HAIDA GWAII, B.C. - First Nations in British Columbia are fighting the reopening of commercial herring fisheries on their territories, arguing that stocks remain perilously low.
The Haida Nation in the remote community of Haida Gwaii recently won an injunction to block a planned fishery, while the Tseshaht Nation on west Vancouver Island is set to protest the opening of a fishery on Sunday.
The Department of Fisheries and Oceans did not immediately respond to a request for comment on Saturday.
A Federal Court judge released a decision this week that found there was a risk of "irreparable harm" if a large commercial herring roe fishery was allowed to re-open in Haida Gwaii this year.
Justice Michael Manson acknowledged the Department of Fisheries and Oceans has a "heightened duty" to accommodate the Haida, given their constitutional rights and environmental concerns.
He also wrote the government failed to meaningfully consult with the Haida in its plans.
Nation president Peter Lantin said in a statement he hopes the government will start working with the Haida to develop sustainable fisheries.
"This win is another step to building herring stocks, and in doing so, contributes to an economy that will provide a reasonable living for our people, and the path of reconciliation with Canada," he said.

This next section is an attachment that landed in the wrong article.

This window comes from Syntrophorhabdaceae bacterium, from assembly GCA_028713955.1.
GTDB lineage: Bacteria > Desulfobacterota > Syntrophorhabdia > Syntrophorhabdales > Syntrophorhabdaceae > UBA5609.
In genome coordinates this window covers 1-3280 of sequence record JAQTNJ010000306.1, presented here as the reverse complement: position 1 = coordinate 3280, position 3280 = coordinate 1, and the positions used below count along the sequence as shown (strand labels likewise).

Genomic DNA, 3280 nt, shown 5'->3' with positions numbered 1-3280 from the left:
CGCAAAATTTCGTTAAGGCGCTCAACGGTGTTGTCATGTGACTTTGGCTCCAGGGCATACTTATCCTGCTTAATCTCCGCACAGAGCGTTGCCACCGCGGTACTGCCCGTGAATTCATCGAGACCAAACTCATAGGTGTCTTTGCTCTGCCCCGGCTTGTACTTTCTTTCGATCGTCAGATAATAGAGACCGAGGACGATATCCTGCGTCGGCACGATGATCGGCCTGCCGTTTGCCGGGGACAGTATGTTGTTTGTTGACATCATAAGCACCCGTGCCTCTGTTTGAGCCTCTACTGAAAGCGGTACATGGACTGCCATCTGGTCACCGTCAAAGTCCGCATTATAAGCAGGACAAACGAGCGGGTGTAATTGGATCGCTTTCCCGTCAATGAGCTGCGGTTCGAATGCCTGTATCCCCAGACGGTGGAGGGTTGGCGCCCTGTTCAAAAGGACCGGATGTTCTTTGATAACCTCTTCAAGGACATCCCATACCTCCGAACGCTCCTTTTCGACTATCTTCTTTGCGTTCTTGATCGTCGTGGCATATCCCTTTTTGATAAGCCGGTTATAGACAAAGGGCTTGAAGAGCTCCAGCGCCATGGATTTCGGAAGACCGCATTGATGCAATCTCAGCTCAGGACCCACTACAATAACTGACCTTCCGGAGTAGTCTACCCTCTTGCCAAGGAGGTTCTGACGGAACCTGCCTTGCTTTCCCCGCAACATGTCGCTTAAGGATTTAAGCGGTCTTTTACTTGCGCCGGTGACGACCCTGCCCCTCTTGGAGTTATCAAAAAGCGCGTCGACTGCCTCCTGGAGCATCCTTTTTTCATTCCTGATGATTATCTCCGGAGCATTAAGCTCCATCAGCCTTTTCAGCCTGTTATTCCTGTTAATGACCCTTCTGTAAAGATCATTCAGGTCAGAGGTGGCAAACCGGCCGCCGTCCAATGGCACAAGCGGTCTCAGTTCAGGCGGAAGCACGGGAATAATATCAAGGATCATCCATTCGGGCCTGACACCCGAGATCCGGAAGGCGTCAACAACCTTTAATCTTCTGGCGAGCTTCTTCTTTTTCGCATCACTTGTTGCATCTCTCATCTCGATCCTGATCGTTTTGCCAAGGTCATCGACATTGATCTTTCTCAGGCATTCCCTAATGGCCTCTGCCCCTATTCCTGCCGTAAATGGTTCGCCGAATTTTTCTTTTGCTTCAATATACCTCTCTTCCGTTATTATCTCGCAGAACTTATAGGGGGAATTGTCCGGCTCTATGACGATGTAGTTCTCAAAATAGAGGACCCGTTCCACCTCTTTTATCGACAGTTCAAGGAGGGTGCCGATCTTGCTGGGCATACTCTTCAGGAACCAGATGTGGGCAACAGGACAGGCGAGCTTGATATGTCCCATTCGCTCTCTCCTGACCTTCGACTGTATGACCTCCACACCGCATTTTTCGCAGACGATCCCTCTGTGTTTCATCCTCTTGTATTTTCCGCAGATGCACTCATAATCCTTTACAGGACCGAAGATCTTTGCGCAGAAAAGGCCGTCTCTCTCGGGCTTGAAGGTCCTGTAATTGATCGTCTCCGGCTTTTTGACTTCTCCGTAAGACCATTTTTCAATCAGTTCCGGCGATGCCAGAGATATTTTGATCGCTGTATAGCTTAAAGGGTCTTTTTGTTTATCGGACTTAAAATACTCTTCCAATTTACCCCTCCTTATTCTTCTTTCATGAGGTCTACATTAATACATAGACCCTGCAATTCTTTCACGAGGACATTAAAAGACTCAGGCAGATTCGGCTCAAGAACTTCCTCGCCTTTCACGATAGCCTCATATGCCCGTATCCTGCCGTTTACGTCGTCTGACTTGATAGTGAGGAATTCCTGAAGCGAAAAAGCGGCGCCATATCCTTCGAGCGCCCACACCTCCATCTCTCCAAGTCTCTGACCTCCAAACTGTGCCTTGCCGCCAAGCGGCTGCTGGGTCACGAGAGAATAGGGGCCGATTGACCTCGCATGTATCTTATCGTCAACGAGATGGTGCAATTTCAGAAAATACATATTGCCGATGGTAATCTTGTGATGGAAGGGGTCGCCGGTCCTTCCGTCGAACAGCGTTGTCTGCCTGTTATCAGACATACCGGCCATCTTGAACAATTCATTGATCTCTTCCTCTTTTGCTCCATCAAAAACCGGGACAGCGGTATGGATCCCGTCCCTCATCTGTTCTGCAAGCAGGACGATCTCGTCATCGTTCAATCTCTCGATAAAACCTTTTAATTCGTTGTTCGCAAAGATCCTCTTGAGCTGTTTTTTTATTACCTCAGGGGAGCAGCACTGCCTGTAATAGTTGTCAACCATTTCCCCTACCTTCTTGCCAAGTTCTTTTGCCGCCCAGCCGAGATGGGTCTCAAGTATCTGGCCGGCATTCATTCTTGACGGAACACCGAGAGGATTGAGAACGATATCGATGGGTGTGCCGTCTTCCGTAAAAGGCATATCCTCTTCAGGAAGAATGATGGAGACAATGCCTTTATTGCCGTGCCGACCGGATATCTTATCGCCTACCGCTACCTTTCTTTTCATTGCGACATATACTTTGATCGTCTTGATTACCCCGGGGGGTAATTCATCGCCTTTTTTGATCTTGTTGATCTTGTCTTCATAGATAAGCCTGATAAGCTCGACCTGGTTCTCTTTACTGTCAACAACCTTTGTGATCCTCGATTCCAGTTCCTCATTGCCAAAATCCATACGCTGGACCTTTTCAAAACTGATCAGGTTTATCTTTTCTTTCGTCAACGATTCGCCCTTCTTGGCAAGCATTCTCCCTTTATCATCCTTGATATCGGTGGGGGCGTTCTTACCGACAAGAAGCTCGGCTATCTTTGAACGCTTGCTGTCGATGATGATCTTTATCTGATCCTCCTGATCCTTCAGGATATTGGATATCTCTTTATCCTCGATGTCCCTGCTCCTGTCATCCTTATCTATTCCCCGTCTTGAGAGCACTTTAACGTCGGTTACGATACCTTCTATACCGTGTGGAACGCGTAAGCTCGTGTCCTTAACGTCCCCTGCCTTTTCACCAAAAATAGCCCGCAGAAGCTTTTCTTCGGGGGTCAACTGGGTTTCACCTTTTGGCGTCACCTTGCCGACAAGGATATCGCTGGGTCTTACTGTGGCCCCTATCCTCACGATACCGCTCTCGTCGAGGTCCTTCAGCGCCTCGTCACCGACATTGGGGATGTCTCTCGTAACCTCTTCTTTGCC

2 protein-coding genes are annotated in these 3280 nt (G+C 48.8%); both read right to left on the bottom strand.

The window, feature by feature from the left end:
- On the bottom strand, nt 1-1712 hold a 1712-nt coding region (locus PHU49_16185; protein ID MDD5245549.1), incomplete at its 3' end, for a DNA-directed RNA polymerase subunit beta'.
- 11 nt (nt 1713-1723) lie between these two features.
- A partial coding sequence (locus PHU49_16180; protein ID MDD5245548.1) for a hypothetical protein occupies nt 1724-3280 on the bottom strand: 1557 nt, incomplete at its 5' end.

A year ago, the Haida joined two other First Nations to oppose a plan to open a commercial herring fishery that had been closed on Vancouver Island since 2006.
Last March, a Federal Court judge granted an injunction stopping the opening, saying the fisheries minister went against the advice of scientists in her own department.
The Tseshaht Nation in Port Alberni, B.C., said it has learned a commercial herring fishery will re-open Sunday in the Barkley Sound area on the west coast of Vancouver Island.
Chief Councillor Hugh Braker said he and other nation members will go out in their boats early Sunday morning to protest the fishery.
"Our intention is to firstly exercise our right to harvest the roe, and secondly to do everything we can to stop the commercial fishery," he said.
Braker said herring are a "prized fish" for his nation.
"We haven't been able to access the herring roe now for many years because the herring were almost wiped out by the government in the '70s and '80s," he said.
"Now they're just rebuilding, so we want them to rebuild some more before we open the fishery. The government has not listened to us."
— By Laura Kane in Vancouver